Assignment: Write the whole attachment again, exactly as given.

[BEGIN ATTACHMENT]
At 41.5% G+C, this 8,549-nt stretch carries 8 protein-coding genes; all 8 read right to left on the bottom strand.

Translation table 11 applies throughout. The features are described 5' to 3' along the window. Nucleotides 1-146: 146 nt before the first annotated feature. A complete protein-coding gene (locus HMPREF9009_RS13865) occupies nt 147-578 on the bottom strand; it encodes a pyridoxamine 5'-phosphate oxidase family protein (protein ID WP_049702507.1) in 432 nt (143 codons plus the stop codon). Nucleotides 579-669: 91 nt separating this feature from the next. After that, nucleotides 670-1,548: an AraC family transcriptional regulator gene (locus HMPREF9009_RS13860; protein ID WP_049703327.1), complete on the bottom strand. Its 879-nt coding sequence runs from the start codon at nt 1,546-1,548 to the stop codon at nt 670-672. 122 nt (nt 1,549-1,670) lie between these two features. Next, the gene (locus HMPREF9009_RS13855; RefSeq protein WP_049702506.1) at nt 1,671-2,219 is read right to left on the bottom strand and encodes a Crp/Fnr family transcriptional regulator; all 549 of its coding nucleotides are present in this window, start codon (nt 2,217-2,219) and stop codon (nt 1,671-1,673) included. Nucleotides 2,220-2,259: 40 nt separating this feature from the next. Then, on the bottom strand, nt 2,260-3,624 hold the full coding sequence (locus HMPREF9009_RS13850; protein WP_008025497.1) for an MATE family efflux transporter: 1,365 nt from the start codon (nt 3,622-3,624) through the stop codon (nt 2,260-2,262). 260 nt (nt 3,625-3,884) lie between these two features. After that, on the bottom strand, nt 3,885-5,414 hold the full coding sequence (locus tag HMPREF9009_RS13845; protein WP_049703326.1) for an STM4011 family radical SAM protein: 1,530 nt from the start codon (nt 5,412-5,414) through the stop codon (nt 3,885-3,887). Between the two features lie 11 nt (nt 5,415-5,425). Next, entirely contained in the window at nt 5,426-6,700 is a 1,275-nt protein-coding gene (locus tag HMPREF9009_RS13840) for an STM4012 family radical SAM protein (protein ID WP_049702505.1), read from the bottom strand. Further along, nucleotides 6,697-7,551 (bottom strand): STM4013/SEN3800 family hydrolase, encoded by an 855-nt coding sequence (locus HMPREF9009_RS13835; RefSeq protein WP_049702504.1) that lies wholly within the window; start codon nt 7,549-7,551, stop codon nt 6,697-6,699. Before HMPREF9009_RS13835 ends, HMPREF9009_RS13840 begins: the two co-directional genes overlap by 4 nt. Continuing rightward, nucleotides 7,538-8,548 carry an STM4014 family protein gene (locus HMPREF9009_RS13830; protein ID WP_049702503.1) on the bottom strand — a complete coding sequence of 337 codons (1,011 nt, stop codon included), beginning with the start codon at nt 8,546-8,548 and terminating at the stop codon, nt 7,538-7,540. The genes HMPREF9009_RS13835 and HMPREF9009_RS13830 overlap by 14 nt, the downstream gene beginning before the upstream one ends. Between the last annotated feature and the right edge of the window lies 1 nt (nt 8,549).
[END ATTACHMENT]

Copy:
At 41.5% G+C, this 8,549-nt stretch carries 8 protein-coding genes; all 8 read right to left on the bottom strand.

Translation table 11 applies throughout. The features are described 5' to 3' along the window. Nucleotides 1-146: 146 nt before the first annotated feature. A complete protein-coding gene (locus HMPREF9009_RS13865) occupies nt 147-578 on the bottom strand; it encodes a pyridoxamine 5'-phosphate oxidase family protein (protein ID WP_049702507.1) in 432 nt (143 codons plus the stop codon). Nucleotides 579-669: 91 nt separating this feature from the next. After that, nucleotides 670-1,548: an AraC family transcriptional regulator gene (locus HMPREF9009_RS13860; protein ID WP_049703327.1), complete on the bottom strand. Its 879-nt coding sequence runs from the start codon at nt 1,546-1,548 to the stop codon at nt 670-672. 122 nt (nt 1,549-1,670) lie between these two features. Next, the gene (locus HMPREF9009_RS13855; RefSeq protein WP_049702506.1) at nt 1,671-2,219 is read right to left on the bottom strand and encodes a Crp/Fnr family transcriptional regulator; all 549 of its coding nucleotides are present in this window, start codon (nt 2,217-2,219) and stop codon (nt 1,671-1,673) included. Nucleotides 2,220-2,259: 40 nt separating this feature from the next. Then, on the bottom strand, nt 2,260-3,624 hold the full coding sequence (locus HMPREF9009_RS13850; protein WP_008025497.1) for an MATE family efflux transporter: 1,365 nt from the start codon (nt 3,622-3,624) through the stop codon (nt 2,260-2,262). 260 nt (nt 3,625-3,884) lie between these two features. After that, on the bottom strand, nt 3,885-5,414 hold the full coding sequence (locus tag HMPREF9009_RS13845; protein WP_049703326.1) for an STM4011 family radical SAM protein: 1,530 nt from the start codon (nt 5,412-5,414) through the stop codon (nt 3,885-3,887). Between the two features lie 11 nt (nt 5,415-5,425). Next, entirely contained in the window at nt 5,426-6,700 is a 1,275-nt protein-coding gene (locus tag HMPREF9009_RS13840) for an STM4012 family radical SAM protein (protein ID WP_049702505.1), read from the bottom strand. Further along, nucleotides 6,697-7,551 (bottom strand): STM4013/SEN3800 family hydrolase, encoded by an 855-nt coding sequence (locus HMPREF9009_RS13835; RefSeq protein WP_049702504.1) that lies wholly within the window; start codon nt 7,549-7,551, stop codon nt 6,697-6,699. Before HMPREF9009_RS13835 ends, HMPREF9009_RS13840 begins: the two co-directional genes overlap by 4 nt. Continuing rightward, nucleotides 7,538-8,548 carry an STM4014 family protein gene (locus HMPREF9009_RS13830; protein ID WP_049702503.1) on the bottom strand — a complete coding sequence of 337 codons (1,011 nt, stop codon included), beginning with the start codon at nt 8,546-8,548 and terminating at the stop codon, nt 7,538-7,540. The genes HMPREF9009_RS13835 and HMPREF9009_RS13830 overlap by 14 nt, the downstream gene beginning before the upstream one ends. Between the last annotated feature and the right edge of the window lies 1 nt (nt 8,549).